Sunday, April 19, 2009

Shark tagging workshop held in Seychelles

Dr Kim Holland from the Institute of Marine Biology, University of Hawaii recently held a shark tagging workshop during his visit to Seychelles under the MADE (Mitigating Adverse Ecological impacts of open ocean fisheries) programme being implemented in Seychelles by IRD and local partners.

Within Seychelles, the objective was to place pop-up satellite relayed tags (PATs) on a number of pelagic shark species found on the offshore fishing grounds, as had been done on tuna, to help define their movement and behaviour patterns. It was also planned to deploy a number of the new ‘mini-PATs’ developed by Wildlife Computers especially for smaller marine animals.

Unfortunately previous studies had encountered high failure rates of tag attachment and so prior to the deployment it was felt appropriate to hold a practical tagging workshop to test how well different tag-anchors held in real conditions, using a number of dead sharks previously caught in local fishing activities.

When attaching PATs to small sharks (below 3 m in length) the usual method has been to place the anchor dart through the base of the dorsal fin so that it passes between the cartilaginous ‘fin-rays’ and then uses them like a picket fence for the anchor to wedge behind. On larger sharks the tags are often placed into the muscle or dermal layers, as on whale sharks, and so the anchors require a somewhat greater holding ability.

The first day of the workshop was an introduction to the theory of anchor design where Dr. Holland passed on information from veterinarians regarding how tissue deals with foreign objects such as tag-anchors or darts… generally, rounded surfaces without sharp edges were better at promoting tissue adhesion, while sharp edges would tends to cut through tissue adhesions if the anchor or dart moved in any way.

A variety of tag darts and anchors were available for testing the following day; this included the titanium PAT or 'M-dart used by many research teams, a new plastic toggle anchor under development by Wildlife Computers, a modified nylon ‘slip-tip’ dart with two large wings from Dr. Mike Musyl (NOAA), an umbrella dart designed by Dr. Mike Domier (Pfleger Institute of Environmental Research ) and a new design being developed by Dr. Holland himself.

The three good muscle/tissue anchors, from the top the new Wildlife Computers toggle design on its stainless steel applicator, middle is the titanium PAT or M dart, and at the bottom the nylon 'slip-tip' design from Mike Musyl.

The first three of these tags did well in pull tests using ballistic foam, a good substitute for muscle or skin tissue, but the last two darts did poorly in this medium. In experiments on the shark carcasses to test how well each tag performed in being inserted between the fin rays and locking behind them, the latter two tags, the Domier umbrella and the ‘Holland’ dart worked well if the anchor was inserted fully between the fin-rays.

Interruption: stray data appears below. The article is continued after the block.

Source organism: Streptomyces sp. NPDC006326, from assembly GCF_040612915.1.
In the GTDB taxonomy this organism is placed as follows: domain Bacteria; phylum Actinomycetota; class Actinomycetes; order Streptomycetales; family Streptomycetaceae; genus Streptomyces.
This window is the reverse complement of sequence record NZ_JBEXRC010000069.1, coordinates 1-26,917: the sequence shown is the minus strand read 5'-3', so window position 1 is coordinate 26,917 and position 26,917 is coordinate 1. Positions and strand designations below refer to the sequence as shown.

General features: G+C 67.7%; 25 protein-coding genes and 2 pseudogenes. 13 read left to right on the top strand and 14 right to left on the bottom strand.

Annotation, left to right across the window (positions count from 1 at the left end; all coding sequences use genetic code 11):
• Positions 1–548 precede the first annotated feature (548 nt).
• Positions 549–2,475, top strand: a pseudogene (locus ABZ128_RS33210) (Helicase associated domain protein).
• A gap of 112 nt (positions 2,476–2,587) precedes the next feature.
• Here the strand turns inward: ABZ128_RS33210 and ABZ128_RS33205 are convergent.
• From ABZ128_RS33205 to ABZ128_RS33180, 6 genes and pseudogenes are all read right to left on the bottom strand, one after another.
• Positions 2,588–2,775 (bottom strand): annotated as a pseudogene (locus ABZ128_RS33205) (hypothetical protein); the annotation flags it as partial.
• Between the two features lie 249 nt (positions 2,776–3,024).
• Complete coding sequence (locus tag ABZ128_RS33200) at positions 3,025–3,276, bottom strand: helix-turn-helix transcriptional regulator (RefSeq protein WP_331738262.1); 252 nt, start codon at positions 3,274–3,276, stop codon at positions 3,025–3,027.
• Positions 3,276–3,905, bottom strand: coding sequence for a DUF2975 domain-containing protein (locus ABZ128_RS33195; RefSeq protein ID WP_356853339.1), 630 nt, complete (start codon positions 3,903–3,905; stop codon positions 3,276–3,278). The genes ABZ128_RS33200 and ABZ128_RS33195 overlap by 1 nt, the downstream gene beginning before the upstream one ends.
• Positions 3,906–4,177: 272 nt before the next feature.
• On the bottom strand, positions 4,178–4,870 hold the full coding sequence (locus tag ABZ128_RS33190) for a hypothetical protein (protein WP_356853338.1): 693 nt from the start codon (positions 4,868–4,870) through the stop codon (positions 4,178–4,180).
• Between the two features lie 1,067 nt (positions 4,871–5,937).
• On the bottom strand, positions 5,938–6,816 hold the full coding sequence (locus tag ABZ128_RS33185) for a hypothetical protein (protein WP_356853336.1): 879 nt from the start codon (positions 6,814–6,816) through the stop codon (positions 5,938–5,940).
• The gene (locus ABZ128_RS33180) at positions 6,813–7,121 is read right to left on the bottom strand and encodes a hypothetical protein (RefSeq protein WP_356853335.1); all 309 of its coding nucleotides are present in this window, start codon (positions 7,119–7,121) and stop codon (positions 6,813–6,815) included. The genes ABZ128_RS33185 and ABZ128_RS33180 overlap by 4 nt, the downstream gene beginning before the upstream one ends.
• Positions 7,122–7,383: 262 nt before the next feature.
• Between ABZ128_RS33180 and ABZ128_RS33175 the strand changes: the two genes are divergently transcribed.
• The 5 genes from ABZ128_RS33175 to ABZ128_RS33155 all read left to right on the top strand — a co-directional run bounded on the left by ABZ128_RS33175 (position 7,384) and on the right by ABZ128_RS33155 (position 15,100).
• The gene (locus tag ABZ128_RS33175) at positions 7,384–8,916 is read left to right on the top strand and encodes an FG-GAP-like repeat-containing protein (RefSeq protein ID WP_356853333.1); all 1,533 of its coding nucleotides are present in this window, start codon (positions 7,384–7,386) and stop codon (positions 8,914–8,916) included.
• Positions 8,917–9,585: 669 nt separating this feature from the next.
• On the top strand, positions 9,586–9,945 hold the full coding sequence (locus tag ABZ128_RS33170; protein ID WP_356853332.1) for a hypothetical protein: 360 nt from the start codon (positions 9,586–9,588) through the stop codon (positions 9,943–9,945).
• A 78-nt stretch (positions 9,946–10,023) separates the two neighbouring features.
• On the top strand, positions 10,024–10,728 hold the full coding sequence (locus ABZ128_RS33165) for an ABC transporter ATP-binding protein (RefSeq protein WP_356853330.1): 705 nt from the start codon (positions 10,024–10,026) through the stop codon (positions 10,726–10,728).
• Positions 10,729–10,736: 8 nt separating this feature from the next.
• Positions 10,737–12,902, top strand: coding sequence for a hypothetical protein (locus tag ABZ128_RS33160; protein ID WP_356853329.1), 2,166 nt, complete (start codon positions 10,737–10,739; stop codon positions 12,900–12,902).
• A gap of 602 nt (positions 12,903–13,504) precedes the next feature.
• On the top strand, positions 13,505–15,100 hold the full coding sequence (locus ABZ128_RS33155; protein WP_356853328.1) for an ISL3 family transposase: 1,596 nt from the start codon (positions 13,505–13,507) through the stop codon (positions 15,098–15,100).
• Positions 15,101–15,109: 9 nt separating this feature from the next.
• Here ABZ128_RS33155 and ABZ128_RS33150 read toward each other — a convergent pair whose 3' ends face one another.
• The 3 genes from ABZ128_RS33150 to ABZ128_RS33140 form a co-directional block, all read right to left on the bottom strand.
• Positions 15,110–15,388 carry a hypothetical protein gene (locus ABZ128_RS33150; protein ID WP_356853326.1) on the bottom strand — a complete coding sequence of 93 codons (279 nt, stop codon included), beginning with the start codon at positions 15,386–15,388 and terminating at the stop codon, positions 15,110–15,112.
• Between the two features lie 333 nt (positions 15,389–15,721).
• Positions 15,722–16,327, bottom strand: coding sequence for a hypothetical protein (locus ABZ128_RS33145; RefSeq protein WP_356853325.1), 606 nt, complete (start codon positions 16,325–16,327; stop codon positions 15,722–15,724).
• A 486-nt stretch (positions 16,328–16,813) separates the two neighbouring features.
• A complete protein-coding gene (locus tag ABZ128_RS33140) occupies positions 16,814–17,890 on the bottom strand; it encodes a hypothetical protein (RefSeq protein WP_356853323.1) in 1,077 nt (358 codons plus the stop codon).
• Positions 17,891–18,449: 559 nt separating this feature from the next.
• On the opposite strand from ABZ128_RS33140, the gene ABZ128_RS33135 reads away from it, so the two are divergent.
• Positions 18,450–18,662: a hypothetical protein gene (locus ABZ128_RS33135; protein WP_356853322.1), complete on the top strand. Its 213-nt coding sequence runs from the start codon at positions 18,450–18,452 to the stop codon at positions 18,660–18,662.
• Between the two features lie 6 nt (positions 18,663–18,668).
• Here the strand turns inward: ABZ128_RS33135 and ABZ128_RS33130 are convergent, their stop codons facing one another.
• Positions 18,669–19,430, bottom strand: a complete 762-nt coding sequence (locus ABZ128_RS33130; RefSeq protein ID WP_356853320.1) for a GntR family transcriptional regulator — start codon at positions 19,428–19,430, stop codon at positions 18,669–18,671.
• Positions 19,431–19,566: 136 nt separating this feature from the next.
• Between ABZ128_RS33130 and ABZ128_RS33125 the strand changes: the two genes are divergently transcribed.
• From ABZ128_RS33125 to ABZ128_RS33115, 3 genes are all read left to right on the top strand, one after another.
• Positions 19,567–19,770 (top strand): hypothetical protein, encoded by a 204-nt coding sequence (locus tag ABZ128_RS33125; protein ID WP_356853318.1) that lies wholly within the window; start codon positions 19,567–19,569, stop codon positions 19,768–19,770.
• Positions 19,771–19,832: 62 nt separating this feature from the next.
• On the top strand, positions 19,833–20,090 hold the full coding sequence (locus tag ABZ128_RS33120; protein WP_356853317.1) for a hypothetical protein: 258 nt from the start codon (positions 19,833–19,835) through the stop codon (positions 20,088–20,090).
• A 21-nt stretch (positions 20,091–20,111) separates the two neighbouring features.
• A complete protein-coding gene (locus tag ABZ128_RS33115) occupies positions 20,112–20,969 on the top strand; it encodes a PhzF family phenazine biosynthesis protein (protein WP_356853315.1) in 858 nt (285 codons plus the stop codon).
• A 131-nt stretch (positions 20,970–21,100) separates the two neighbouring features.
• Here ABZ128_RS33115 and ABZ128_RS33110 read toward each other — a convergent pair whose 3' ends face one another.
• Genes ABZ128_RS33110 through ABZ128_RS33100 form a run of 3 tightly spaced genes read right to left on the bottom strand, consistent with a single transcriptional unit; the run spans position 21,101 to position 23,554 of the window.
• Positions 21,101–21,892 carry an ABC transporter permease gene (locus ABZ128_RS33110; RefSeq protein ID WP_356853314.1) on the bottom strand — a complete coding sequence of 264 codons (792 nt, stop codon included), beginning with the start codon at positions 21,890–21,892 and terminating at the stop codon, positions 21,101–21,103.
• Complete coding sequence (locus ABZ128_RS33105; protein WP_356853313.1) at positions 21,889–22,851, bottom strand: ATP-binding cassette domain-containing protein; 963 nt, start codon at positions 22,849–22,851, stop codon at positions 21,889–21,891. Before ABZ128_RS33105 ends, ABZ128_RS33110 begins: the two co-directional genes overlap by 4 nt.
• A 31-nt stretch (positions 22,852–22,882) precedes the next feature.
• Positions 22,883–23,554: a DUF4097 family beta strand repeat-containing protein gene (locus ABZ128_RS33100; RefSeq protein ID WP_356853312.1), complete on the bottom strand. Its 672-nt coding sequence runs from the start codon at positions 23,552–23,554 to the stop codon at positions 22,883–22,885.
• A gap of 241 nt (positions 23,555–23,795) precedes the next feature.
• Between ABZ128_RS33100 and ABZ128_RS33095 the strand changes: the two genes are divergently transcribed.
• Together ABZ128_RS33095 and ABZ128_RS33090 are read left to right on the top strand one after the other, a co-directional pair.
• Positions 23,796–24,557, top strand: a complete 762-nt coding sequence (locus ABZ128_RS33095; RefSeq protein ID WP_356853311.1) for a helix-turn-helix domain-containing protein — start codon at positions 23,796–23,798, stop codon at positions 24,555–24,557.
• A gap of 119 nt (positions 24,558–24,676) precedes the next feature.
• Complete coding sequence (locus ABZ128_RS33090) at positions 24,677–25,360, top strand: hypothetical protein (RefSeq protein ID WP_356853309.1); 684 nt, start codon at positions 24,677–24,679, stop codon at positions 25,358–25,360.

Of the three other attachments, the new Wildlife Computers design faired well but was found to be harder to push through the fin rays while the Titanium anchor dart tended to cut through the fin rays and thus weaken their supporting ability to help retain the tag; the big winged anchor was too large to test on smaller sharks.

The two effective intra-fin-ray tags: top is the 'Holland' anchor with the tether attached at right angles to the shaft, below is the umbrella dart from Mike Domier on its applicator tool.

The ‘Holland’ dart was very unusual as the tag was attached at right angles to the shaft of the tag, a design that it was hoped would reduce movement of the anchor itself.

After the practise session it was out to sea for a week for the tagging team to try to put out the first batch of tags…. But first you have to catch your sharks... here's Kim hard at work trying to do just that!

We wait to see how they got on and look forward to the coming whale shark season to try out some of the new anchors...

Friday, April 10, 2009

First whale sharks of 2009 on April Fools day!

Regular visitor to Seychelles Frank Eichler thought that he was having his leg pulled when on a dive trip to Marianne and Felicite islands the crew shouted whale shark…. It was April 1st and the season for ‘Poisson D’Avril’ after all!

However, on getting closer there was not just one whale shark but four! The sharks were circling and feeding occasionally on the patchy plankton in the area.

Frank and fellow divers were soon in the water and frank knew which areas he needed to photograph to get an ID shot, having been out with MCSS in previous seasons.